Geert Wilders finally arrived in Australia this week for his controversial speaking tour on the grand theme of 'Freedom, Islam and the West'. The delay, due to Immigration minister Chris Bowen needing over a month late last year to decide on the Government's position on hate-preachers, meant people in Australia had to wait an additional three months to hear Wilderian fantasy – such as the call for all Muslims to immediately embrace Christianity or atheism (or 'whatever they want') to save themselves and society from themselves.
In the past Wilders has called for things like the banning of the Quran, a tax on the hijab, a ban on Muslim immigration, a ban on building of mosques, and shooting youth of Moroccan descent who commit crime in the knee cap, all, believe it or not, in the name of the wonderful western value called freedom.
Such positions and the 'arguments' (long-discredited orientalist fiction) they are based on are more worthy of mockery than intellectual engagement. Nevertheless, insofar as they are typical of the broad approach of the right-wing, they are instructive. In two main respects.
The first respect is the need for the far-right to look closer to home if its concerns are indeed bona fide. The charges it hurls against Islam – totalitarianism, actively encouraging violence, causing problems in social harmony, and discriminatory treatment of the Other – are in fact accurate descriptions of secular liberalism, particularly in the way it is practiced by modern western liberal democracies.
The totalitarianism of liberalism is found in the moulding of social norms along liberal lines within which people who hold other values are forced through 'soft' state policies and a media monoculture. A celebrated 'formal' freedom is used as a weapon to restrict 'actual' freedom. 'Intolerance of the intolerant' is not only the war cry of the right but also the policy guideline of the 'mainstream'. What it effectively boils down to is that liberalism cannot tolerate anything other than itself.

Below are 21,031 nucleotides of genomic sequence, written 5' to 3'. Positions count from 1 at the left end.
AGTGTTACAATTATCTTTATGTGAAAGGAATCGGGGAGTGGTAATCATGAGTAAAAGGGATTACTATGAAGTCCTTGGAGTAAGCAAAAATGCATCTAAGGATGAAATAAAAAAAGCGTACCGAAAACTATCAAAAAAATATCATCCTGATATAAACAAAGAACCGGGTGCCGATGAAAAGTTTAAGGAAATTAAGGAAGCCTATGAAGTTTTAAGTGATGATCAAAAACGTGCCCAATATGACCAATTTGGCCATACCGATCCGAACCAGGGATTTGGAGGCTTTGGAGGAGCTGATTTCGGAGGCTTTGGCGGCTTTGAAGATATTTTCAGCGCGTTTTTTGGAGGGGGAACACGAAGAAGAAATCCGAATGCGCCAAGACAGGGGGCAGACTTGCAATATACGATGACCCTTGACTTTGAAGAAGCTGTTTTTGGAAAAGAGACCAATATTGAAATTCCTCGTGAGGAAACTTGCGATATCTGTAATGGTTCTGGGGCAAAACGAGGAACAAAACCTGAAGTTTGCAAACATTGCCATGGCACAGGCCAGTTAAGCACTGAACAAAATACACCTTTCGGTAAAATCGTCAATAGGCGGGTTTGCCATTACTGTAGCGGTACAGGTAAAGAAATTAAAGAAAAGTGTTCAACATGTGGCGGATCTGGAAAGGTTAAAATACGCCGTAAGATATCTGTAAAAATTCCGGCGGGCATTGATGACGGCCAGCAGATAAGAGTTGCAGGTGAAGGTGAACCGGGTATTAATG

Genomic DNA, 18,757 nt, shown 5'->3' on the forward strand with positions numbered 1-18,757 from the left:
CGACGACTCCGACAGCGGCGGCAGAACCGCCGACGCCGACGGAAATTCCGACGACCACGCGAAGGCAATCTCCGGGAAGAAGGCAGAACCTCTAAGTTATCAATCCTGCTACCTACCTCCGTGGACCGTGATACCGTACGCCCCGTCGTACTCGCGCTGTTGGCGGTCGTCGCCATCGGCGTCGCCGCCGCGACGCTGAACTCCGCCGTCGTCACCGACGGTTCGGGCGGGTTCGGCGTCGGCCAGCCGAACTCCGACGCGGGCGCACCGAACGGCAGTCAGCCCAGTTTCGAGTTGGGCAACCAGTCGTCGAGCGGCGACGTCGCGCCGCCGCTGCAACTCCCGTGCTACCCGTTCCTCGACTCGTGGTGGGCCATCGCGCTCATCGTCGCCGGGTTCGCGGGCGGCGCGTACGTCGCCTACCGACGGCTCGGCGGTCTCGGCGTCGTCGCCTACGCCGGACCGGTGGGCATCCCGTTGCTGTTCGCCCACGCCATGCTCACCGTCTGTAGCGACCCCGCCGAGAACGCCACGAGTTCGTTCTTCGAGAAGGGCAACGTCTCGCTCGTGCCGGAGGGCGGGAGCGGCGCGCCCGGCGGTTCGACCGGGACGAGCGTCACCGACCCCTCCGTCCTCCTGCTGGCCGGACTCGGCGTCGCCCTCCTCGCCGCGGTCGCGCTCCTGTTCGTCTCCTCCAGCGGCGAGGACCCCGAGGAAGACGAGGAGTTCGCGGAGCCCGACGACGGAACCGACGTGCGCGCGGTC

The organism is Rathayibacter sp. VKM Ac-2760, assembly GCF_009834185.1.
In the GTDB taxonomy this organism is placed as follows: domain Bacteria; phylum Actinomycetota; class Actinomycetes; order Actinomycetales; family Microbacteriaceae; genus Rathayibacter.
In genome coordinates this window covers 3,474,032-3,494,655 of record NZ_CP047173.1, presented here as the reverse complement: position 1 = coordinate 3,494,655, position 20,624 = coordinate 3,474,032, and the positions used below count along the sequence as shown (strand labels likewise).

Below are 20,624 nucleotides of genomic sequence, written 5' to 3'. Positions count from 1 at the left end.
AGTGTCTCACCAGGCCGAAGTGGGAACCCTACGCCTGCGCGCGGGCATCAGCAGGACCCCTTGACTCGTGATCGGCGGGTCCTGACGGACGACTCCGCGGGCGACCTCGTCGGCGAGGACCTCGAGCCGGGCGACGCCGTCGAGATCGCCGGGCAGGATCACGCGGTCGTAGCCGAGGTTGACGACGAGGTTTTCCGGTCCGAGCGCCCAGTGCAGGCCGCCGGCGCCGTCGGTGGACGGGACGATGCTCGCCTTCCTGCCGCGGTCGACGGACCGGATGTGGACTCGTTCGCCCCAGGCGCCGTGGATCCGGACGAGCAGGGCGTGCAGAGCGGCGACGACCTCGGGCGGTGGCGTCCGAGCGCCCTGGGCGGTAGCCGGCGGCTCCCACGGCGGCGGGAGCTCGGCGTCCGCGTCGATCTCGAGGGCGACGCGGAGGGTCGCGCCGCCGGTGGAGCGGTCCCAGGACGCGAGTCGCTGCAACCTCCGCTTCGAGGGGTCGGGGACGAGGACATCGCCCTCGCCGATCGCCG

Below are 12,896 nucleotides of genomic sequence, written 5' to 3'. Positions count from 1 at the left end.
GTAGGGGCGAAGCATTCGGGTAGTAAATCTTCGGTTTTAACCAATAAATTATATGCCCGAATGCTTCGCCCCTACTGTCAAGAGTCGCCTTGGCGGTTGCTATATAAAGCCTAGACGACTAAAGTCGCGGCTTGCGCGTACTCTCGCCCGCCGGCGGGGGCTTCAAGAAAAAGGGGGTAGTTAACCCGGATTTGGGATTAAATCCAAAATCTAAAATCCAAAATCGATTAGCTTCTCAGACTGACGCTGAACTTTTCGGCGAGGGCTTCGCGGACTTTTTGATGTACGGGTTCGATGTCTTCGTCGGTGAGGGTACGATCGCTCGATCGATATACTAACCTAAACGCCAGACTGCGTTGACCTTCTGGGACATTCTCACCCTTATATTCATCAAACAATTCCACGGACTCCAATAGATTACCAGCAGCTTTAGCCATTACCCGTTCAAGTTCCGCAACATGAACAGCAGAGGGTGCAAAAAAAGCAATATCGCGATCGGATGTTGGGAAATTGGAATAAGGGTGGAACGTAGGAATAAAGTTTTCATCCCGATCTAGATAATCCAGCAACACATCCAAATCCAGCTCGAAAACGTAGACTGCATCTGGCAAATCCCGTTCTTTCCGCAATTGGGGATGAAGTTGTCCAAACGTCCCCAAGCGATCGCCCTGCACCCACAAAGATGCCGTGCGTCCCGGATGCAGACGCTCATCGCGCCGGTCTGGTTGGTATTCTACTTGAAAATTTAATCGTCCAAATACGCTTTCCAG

Where the far-right talks the talk of imposing values – Wilders condition' of considering Muslims as equal citizens is that, "…they adhere to our laws, to our constitution, to our values," – the mainstream has long been busy walking the walk.
We now have citizenship oaths that require people to "share" (adopt) western values, politicians regularly lecturing Muslims about these values, and millions being spent by the state in pushing a state-sanctioned version of Islam ('moderate Islam') under the guise of 'counter-radicalisation' and 'counter violent-extremism' programs. Countering 'radical' and 'extreme' ideas (those not in line with liberal ideals) is now part and parcel of western state interaction with Muslims.
As for actively encouraging violence, there has been no greater violence in our time than that perpetrated by western states on weaker nations such as Iraq and Afghanistan. Moreover, with hundreds of military bases of western states littered across Asia, Africa and the Middle East (the US alone has over 1000 military bases abroad), it is astounding that the charge of using violence can be thrown at Islam with a straight face. Is it Muslim soldiers who stand in occupation of western capitals or the other way around?
In this context, Wilders' claim that western politicians are afraid to deal with the 'problem' of Islam (the 'Eastern question' all over again) due to political correctness is dumbfounding. He must either live under a rock or be blind to western foreign policy with respect to Muslim nations.
As for causing problems in terms of social cohesion and harmony, this has little to do with Islam. Liberalism has simply failed to address the issue of 'minorities' in any satisfactory way. The decades-old and still persisting issues with blacks in Britain, African-Americans and Hispanics in the US, and Aborigines is Australia, to pick but a few random examples, is testament to this failure.
As for discriminatory treatment of the Other, we need not look beyond the draconian Anti-Terror laws now operative in all major western states which, de facto if not de jure, represent a different set of laws for Muslims. They may be couched in neutral terms but everyone knows they target Muslims specifically.
Thus, if Wilders and co. are genuine about these concerns they have their work cut out in their own backward. Perhaps Mr Wilders can change the theme of future tours to 'Freedom and the West'.
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Uthman Badar is the media representative of Hizb ut-Tahrir in Australia, a global Islamic political party working in over 40 countries, via exclusively intellectual and political means, to re-establish the Caliphate in the Muslim World.